Date: Wed, 15 Jul 1998 08:17:12 -0400 From: Jeffrey_Glenn_York/UTK at ln.utk.edu Subject: Re: Mold in the basements Dwayne asks about mold control. I to have suffered from this difficulty fermenting in the South in a wet basement in the summer. I've found that spraying the fermenters, stoppers, and airlocks daily with a fairly stiff bleach/water solution keeps growth to a minimum. I don't worry about it with bottled beer; just wash 'em off before contests- appearances do count after all. With wine and mead, spraying the bleach on the corks seems to help. I've noticed that the fungi seems to grow on corks that are seeping a tiny bit. I suppose storing them upright would help, but then you've got dry corks and oxidation. So far I haven't had any beer or wine be ruined by the fungus amongus. Jeff York Tennessee Valley Homebrewers Knoxville, TN Return to table of contents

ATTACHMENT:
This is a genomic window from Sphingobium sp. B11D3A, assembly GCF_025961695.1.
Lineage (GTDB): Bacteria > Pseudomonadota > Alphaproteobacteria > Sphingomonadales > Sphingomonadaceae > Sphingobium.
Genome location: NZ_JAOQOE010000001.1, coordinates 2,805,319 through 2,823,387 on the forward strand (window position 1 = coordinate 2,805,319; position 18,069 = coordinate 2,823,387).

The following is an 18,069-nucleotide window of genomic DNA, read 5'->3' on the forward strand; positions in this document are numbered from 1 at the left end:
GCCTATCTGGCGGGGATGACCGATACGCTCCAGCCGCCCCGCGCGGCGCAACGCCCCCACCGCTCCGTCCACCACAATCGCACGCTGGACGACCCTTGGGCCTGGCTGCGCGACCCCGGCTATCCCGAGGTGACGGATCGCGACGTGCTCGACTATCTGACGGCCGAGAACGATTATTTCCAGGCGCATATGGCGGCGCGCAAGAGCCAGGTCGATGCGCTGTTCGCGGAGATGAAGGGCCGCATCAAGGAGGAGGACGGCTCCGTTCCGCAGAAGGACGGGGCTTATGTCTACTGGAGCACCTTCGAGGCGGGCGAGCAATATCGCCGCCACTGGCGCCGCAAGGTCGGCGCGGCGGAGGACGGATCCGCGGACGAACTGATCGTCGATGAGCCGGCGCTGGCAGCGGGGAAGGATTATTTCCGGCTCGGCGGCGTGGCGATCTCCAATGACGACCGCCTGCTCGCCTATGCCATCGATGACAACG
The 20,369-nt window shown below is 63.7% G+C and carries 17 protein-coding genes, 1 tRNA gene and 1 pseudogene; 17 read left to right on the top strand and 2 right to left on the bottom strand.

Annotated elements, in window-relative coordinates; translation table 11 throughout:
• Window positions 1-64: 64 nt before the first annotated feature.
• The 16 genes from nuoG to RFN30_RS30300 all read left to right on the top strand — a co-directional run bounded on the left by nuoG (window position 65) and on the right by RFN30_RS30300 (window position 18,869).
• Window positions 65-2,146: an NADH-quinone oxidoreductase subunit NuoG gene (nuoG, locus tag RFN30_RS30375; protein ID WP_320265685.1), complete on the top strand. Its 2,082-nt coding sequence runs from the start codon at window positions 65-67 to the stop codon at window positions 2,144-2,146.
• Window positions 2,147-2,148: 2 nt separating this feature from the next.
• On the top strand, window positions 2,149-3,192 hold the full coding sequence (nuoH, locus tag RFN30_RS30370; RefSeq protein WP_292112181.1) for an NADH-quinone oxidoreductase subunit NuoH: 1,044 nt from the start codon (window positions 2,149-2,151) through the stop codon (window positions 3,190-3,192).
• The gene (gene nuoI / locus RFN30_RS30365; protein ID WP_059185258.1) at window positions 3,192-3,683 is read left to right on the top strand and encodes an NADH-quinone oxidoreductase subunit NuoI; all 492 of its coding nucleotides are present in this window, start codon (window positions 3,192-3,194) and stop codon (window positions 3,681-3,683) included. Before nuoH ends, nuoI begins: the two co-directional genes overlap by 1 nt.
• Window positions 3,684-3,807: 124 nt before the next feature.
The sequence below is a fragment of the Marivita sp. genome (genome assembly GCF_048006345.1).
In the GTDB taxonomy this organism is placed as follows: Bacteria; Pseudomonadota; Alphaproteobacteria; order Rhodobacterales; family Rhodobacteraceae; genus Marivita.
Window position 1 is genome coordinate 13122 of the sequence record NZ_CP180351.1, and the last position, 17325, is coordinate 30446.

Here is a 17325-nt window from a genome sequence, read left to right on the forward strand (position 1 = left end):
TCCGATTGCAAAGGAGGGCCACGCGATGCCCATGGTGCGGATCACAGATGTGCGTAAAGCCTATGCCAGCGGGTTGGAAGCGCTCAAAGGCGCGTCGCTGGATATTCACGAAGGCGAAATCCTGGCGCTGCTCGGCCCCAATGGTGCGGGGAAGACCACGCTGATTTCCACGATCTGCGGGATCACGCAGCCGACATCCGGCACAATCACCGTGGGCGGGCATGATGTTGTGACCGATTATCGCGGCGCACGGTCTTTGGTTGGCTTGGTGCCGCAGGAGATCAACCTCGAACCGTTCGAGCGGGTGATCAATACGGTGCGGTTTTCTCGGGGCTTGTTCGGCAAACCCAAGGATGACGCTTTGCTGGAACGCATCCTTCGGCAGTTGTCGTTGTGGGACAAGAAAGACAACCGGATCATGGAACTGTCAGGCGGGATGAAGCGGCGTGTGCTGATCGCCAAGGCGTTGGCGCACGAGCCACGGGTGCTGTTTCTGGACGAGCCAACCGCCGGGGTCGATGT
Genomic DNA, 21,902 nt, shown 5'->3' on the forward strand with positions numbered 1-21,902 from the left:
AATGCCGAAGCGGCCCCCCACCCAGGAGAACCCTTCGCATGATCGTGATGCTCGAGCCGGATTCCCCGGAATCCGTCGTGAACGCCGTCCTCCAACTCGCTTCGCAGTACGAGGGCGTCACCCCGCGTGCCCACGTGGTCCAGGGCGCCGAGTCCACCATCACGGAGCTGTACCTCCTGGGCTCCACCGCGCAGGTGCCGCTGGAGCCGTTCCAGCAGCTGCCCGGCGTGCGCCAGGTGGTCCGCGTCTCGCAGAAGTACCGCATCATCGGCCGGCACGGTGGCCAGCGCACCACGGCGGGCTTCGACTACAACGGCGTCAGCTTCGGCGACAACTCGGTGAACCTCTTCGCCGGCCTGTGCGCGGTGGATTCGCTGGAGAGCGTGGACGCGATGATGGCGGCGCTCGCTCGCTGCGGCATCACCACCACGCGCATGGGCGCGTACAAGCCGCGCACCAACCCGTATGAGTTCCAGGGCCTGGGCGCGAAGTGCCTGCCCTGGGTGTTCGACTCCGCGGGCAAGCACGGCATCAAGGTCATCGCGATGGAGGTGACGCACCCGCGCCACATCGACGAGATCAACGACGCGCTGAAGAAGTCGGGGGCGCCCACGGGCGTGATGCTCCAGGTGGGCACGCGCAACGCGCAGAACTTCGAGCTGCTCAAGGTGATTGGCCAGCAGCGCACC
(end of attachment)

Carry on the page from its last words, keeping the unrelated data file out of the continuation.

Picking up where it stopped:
Date: Wed, 15 Jul 1998 06:39:10 -0400 From: Marc.Arseneau at fluordaniel.com Subject: Wy 3068 / Broken Carboys and Aerating / True Pint Measures Wy 3068 I recently (last October) brewed a triple-decoction Hefeweizen, using the 3068 yeast strain. The beer fermented at 13 deg C, and the result was spectacular! Possibly the best beer I ever made. Friends raved that it was the best beer they had ever tasted. By Spring time this year, the flavour of the beer had begun to degrade. And in May, I entered the beer in the NNEHBC in Maine. It still took third place in its category, but all three scoresheets reported what they thought was an infection. Either I have experienced my first infected beer in 40 batches, or this is a part of the "3068 phenomenon". Lesson: 3068 is great for making a good Hefe, but don't expect it to keep very long. ------------------------------------------------------- Broken Carboys and Aerating I cringe at hearing the story of the broken carboy. A carboy once slipped out of my hands onto a concrete floor. The damn thing actually BOUNCED! But no breakage, no spillage, no trips to the hospital. As a safe alternative to shaking the carboy, here's my aeration method. I have a small (8-10") length of 3/8" SS Tubing. At one end, I drilled 4 small holes. After chilling with an immersion chiller, I siphon the wort out of the pot with a copper scrubbing pad the end of the racking cane to keep the hot break and hops out, and I put the tubing with the holes into the other end of the hose. Put the holes closest to the siphon hose end. As the wort flows past the holes, air gets sucked in, providing a constant stream of little air bubbles to aerate the wort as it passes on by. Result - fully aerated wort ------------------------------------------------ True Pint Measures I like the idea of taking measuring cups (covertly) to pubs and measuring the quantity of draft served. The method of publicizing the results would have to vary from place to place: In Calgary, our CAMRA group published a "Good Pub Guide" for the city. Such a guide could easily incorporate a table of "advertised" vs "poured" quantities of beer. It is true that CAMRA in the UK has been fighting lately to have standardized pints served in pubs. But over there, I think the size of the glasses is regulated, and now the point of contention is the foam content. A joke I once heard tells of a Scotsman who asked for a pint in the local pub, and after receiving his beer, asked the barmaid "If ye were ta scrape off that foam, do ya think you could put a nip of scotch in there?" The barmaid responded that yes, she probably could, and the Scotsman pushed the glass back to her and said "Good! Then fill it with Beer!" Return to table of contents